Published: Why is Participation Inequality Important?

I’ve mentioned the European Handbook for Crowdsourced Geographic Information in the last post, and explained how it came about. My contribution to the book is a chapter titled ‘Why is Participation Inequality Important?‘. The issue of participation inequality, also known as the 90:9:1 rule, or skewed contribution, has captured my interest for a while now. … Continue reading Published: Why is Participation Inequality Important?

Democratisation in Web 2.0 and the participation inequality

Continuing to reflect on Keen’s The Cult of the Amateur, I can’t fail to notice how Web 2.0 influences our daily lives – from the way we implement projects, to the role of experts and non-experts in the generation of knowledge. Some of the promises of Web 2.0 are problematic – especially the claim for … Continue reading Democratisation in Web 2.0 and the participation inequality

AAG 2015 notes – day 2 – Public Participation GIS symposium

The second day was dedicated to reflections on Public Participation GIS or Participatory GIS. The day was organised by Rina Ghose and Bandana Karr with some comments from Renee Sieber and me at some stage. It turned out to be an excellent symposium. The following are my notes from the different talks during the day. Jon … Continue reading AAG 2015 notes – day 2 – Public Participation GIS symposium

Citizen Science 2017 – Day 2 (Afternoon) – online projects insights and final reception with The Crowd and the Cloud

The afternoon session started with Web development insights Taking on the Challenges of Broadening Participation in Data Visualization and Analysis with FieldScope Daniel Edelson – BSCS – cover fieldscope that allow people to collect data, design the form, and visualise and analyse it. He covered the Chesapeake Watershed Water Quality study. The area that influences the … Continue reading Citizen Science 2017 – Day 2 (Afternoon) – online projects insights and final reception with The Crowd and the Cloud

Citizen Science 2017 – Day 2 (Morning) – Biohacking, traditional ecological knowledge, and science communication

Keynote by Dr. Ellen Jorgensen is co-founder and Executive Director of Genspace, a community biolab. She brings DIY-Bio to the conference. Her experience from the previous conference was the experience of “people want me only for my visual cortex” – contributory projects that are science led. Ellen interested in Public driven, public analysed of citizen science. … Continue reading Citizen Science 2017 – Day 2 (Morning) – Biohacking, traditional ecological knowledge, and science communication

Participatory [Citizen] Science

‘Citizen Science as Participatory Science‘ is one of the most popular posts that I have published here. The post is the core section of a chapter that was published in 2013 (the post itself was written in 2011). For the first European Citizen Science Association conference I was asked to give a keynote on the second … Continue reading Participatory [Citizen] Science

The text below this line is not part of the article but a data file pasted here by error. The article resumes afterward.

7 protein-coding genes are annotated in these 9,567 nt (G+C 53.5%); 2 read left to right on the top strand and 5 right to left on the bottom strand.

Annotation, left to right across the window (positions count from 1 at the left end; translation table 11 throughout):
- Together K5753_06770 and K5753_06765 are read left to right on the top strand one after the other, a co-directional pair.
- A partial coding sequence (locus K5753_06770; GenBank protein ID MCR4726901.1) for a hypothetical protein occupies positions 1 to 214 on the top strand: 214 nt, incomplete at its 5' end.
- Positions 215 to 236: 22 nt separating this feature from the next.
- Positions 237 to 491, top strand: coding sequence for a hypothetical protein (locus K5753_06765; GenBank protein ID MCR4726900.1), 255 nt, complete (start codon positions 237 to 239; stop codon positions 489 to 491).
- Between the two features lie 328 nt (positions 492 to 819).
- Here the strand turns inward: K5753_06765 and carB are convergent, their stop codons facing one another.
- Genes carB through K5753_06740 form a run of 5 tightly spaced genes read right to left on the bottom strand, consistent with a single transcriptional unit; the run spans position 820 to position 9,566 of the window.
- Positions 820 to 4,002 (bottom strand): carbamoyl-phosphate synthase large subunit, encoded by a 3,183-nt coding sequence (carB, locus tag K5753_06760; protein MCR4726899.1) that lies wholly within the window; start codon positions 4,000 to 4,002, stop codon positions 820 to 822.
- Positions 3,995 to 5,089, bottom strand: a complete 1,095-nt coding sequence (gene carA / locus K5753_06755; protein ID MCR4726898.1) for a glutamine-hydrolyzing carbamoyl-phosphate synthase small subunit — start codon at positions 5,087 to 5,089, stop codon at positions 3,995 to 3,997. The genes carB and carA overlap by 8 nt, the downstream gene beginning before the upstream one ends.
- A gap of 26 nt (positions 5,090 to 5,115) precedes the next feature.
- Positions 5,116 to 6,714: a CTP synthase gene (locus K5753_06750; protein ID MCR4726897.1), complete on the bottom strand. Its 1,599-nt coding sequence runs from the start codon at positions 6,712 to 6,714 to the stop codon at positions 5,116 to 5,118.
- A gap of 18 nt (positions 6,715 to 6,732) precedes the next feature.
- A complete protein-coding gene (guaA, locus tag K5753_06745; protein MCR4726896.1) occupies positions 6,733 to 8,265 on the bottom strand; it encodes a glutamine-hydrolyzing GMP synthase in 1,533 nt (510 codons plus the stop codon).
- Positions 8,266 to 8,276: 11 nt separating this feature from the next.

Notes from ICCB/ECCB 2015 – Traditional ecological knowledge, Conservation 3.0 & citizen science

These are my notes from the first day of the International Congress on Conservation Biology (ICCB) & the European Congress on Conservation Biology (ECCB) in Montpellier. I’ve took notes from some of the talks in 3 sessions about traditional knowledge, ‘Conservation 3.0’ and the citizen science posters. In the session on Traditional Knowledge and Conservation noteworthy … Continue reading Notes from ICCB/ECCB 2015 – Traditional ecological knowledge, Conservation 3.0 & citizen science

British Ecological Society & Société Française d’Ecologie meeting, Lille (Day 3)

The last day of the BES/Sfé meeting was in the mood of celebration, so a session dedicated to celebrating citizen science was in place.  My notes from first day and the second day are in previous posts. These notes are long… Before the session, in a symposium on tree health, Michael Pocock (CEH) presented ‘Monitoring to … Continue reading British Ecological Society & Société Française d’Ecologie meeting, Lille (Day 3)

Assertions on crowdsourced geographic information & citizen science #3

Following the two previous assertions, namely that: ‘you can be supported by a huge crowd for a very short time, or by few for a long time, but you can’t have a huge crowd all of the time (unless data collection is passive)’ (original post here) And ‘All information sources are heterogeneous, but some are more … Continue reading Assertions on crowdsourced geographic information & citizen science #3

‘Nobody wants to do council estates’ – digital divide, spatial justice and outliers – AAG 2012

At the 2012 Annual Meeting of the Association of American Geographers, I presented during the session ‘Information Geographies: Online Power, Representation and Voice’, which was organised by Mark Graham (Oxford Internet Institute) and Matthew Zook (University of Kentucky). For an early morning session on a Saturday, the session was well attended – and the papers … Continue reading ‘Nobody wants to do council estates’ – digital divide, spatial justice and outliers – AAG 2012